HC Deb 09 April 1962 vol 657 cc978-84

I now turn to a subject on which there has already been a considerable amount of public discussion. I have stated on several occasions my objections to a capital gains tax. The most important one is that such a tax would militate against saving, genuine investment and economic growth. I have not, therefore, come here today to propose a capital gains tax, but to suggest that what may loosely be called speculative gains should be subject to tax.

While the main function of any system of taxation must be to bring in revenue, it must also be designed to produce a feeling of broad equity of treatment between taxpayers. At present, it is pretty widely felt to be inequitable that those who supplement their incomes by speculative gains should escape tax on those gains. I do not think that they should continue to do so; and I tell the Committee frankly that it is on this account, and not mainly for yield, that I put forward this proposal.

Certain types of quick gains secured by those not engaging in such operations as a business, are under the present law treated as capital receipts. Although ordinary people find it difficult to distinguish them from income, and they may often be used as income, they are not taxed. Those engaged in certain types of profit-seeking transactions now escape tax altogether—for example, the man who buys stocks and shares not to invest but in the hope of a quick profit, and the man who buys land in the hope of a quick speculative profit through a sale to a genuine developer.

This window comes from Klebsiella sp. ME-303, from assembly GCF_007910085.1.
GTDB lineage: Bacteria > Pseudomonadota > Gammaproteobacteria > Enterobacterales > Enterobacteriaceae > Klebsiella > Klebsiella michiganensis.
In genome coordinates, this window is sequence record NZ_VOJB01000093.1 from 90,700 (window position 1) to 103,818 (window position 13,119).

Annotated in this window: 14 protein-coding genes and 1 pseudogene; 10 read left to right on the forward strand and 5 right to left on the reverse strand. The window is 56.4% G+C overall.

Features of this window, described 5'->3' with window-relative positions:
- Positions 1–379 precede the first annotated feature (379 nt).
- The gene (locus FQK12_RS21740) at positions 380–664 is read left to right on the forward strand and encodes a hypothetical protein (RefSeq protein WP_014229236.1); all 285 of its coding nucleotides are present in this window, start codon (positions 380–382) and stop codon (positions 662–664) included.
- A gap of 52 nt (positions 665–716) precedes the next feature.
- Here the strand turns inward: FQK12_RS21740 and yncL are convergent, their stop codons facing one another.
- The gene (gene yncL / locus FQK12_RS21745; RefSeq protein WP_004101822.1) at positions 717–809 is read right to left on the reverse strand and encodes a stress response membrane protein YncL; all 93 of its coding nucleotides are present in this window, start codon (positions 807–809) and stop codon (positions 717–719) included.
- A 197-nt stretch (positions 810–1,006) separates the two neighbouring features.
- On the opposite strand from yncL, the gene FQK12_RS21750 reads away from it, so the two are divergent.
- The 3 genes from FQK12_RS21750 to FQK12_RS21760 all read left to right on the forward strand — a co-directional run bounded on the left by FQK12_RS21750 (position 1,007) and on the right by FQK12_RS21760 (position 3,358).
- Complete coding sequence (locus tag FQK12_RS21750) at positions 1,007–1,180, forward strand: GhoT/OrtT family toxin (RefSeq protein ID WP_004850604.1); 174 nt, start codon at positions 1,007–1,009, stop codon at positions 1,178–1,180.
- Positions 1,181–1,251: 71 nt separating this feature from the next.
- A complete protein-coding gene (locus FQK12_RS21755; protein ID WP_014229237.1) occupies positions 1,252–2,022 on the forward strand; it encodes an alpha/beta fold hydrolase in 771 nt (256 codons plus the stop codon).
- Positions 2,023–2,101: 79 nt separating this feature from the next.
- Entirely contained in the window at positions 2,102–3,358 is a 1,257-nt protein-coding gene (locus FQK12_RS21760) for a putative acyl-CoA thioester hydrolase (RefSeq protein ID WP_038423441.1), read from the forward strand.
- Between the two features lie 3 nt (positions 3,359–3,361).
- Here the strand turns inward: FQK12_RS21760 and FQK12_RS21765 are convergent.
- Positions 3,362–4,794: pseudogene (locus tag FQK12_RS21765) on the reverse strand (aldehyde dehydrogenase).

Those who make a business of such transactions are taxed already as traders. Those to whom the new arrangements will apply are those of whom it cannot be established that they are carrying on a business. In my view, however, it is wrong that such people should escape taxation on such activities.

The problem is not a new one. The 1920 Royal Commission advocated action: the Radcliffe Commission said that it needed consideration. I have said repeatedly that I intended to tackle it. I propose to bring such profits within the existing charge under Schedule D of Income Tax by way of a new Case VII.

I have examined various ways of doing this and have come to the conclusion that the appropriate method is by a time test. What I propose is that if assets are acquired and disposed of within a stated period of time—and the period will differ for different kinds of asset—any gain will be taxable under the new Case VII. The periods fixed will be such that the reasonable inference can be drawn that in general the transactions were of an income-seeking nature. What I am asking the Committee to do is to bring within Schedule D transactions which, some say—wrongly, I am advised—are already within the law.

I wish at this stage to make one other point. There have been all sorts of conjectures—speculation of another sort—about my intentions. The proposals which I shall put before the Committee have been drafted on the basis of instructions given last autumn, but their embodiment in legislation has involved consideration of many important points of detail and has required very careful drafting. There has been no change on any point of principle since my original instructions.

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